The Government’s Equality Bill will include measures aimed at eradicating the pay gap that still exists in many workplaces between men and women. Incremental pay scales based on length of service can disadvantage women, who are more likely to have fewer years’ service either because of career breaks to look after children or because they are relatively new entrants into traditionally male-dominated professions.
In Wilson v Health and Safety Executive (HSE), Mrs Wilson, a health and safety inspector, contended that the somewhat complex pay system operated by the HSE, which rewarded pay in part by reference to length of service, constituted a breach of the Equal Pay Act 1970. She accepted that the nature of the job was such that performance would be likely to improve with experience for the first few years but she did not believe that the HSE was justified in applying this criterion over a ten year period.
The Employment Tribunal (ET) gave its decision in the light of the judgment of the Employment Appeal Tribunal (EAT) in a similar case, Cadman v HSE. The EAT had concluded that the effect of European case law was that, with respect to full-time workers, it was not necessary for an employer to justify a pay difference resulting from the application of length of service criterion. Although the ET was inclined to think that a ten-year period was not justified to reach the requisite level of skill in this case, it found that Mrs Wilson’s case must fail.
Mrs Wilson appealed. The appeal was stayed because Cadman had by this time been appealed and the Court of Appeal had made reference to the European Court of Justice (ECJ) for a ruling as to whether differences in pay based on length of service need to be objectively justified to be lawful.
The ECJ judged that as a general rule the criterion of length of service is appropriate to attain the legitimate objective of rewarding experience acquired, which enables the worker to perform his or her duties better. An employer does not generally have to produce specific proof in order to justify the practice unless a worker provides evidence capable of raising serious doubts as to whether the link between pay and length of service is in fact rewarding experience that enables the worker to perform better. In that case, the employer must demonstrate the absence of unlawful discrimination.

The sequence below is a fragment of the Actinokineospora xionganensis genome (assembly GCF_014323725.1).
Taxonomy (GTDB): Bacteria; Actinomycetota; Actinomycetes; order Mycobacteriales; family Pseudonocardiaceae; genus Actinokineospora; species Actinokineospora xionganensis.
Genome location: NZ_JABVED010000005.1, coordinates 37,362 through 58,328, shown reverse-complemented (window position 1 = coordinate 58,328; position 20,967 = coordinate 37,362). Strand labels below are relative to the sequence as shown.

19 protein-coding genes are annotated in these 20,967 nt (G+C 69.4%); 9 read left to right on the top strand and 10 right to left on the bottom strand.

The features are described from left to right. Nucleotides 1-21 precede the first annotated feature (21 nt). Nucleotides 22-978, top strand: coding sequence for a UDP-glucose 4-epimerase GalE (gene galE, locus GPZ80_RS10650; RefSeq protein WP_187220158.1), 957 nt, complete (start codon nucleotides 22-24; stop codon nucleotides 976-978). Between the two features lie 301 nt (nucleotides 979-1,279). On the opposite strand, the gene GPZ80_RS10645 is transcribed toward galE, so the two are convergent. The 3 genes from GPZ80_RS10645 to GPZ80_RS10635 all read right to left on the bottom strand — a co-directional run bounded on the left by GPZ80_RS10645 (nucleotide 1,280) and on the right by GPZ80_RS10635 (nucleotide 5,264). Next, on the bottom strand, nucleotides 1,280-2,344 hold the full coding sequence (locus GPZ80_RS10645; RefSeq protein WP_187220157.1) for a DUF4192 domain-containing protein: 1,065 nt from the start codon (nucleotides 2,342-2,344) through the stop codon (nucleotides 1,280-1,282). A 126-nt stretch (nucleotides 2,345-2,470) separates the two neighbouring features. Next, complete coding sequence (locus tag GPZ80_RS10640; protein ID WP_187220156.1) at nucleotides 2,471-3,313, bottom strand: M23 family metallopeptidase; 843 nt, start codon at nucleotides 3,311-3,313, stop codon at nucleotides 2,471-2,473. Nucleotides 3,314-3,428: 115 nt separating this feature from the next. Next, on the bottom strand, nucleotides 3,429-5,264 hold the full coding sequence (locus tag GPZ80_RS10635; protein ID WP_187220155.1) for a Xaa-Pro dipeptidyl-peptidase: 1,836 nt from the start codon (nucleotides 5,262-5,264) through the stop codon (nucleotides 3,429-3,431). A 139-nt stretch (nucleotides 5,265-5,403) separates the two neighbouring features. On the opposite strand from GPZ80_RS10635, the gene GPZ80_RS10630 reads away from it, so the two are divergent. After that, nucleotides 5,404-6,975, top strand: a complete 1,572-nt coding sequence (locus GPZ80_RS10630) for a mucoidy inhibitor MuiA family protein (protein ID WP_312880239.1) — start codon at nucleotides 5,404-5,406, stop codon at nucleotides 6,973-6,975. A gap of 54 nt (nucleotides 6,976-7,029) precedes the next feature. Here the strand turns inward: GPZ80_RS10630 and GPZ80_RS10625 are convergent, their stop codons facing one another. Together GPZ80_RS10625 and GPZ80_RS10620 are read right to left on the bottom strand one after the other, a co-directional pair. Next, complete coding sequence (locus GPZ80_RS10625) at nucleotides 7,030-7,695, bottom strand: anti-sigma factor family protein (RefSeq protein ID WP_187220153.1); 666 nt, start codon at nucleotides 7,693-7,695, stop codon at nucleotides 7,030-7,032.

When Mrs Wilson’s appeal was heard, the EAT identified the real issue to be determined, which was whether once it has been accepted that the nature of the job is such that pay can properly be made to depend on length of service, is that the end of the ET’s enquiry? Or can it also consider, in an appropriate case, whether the degree of recourse to length of service (and therefore, experience) can be justified?
Although the ECJ’s judgment in Cadman had not provided the desired clarity on this point, in the EAT’s view the ET does have the power to question whether the length of service criterion used by the employer is justified in circumstances where the employee has raised serious doubts as to whether or not it is. To do so, the ET would have to be satisfied that there was ‘real reason to suspect that the employer has stepped beyond the margins which can properly be afforded to employers when considering whether added experience typically improves job performance’.
The matter was referred to a fresh Tribunal to consider the issue of serious doubts again.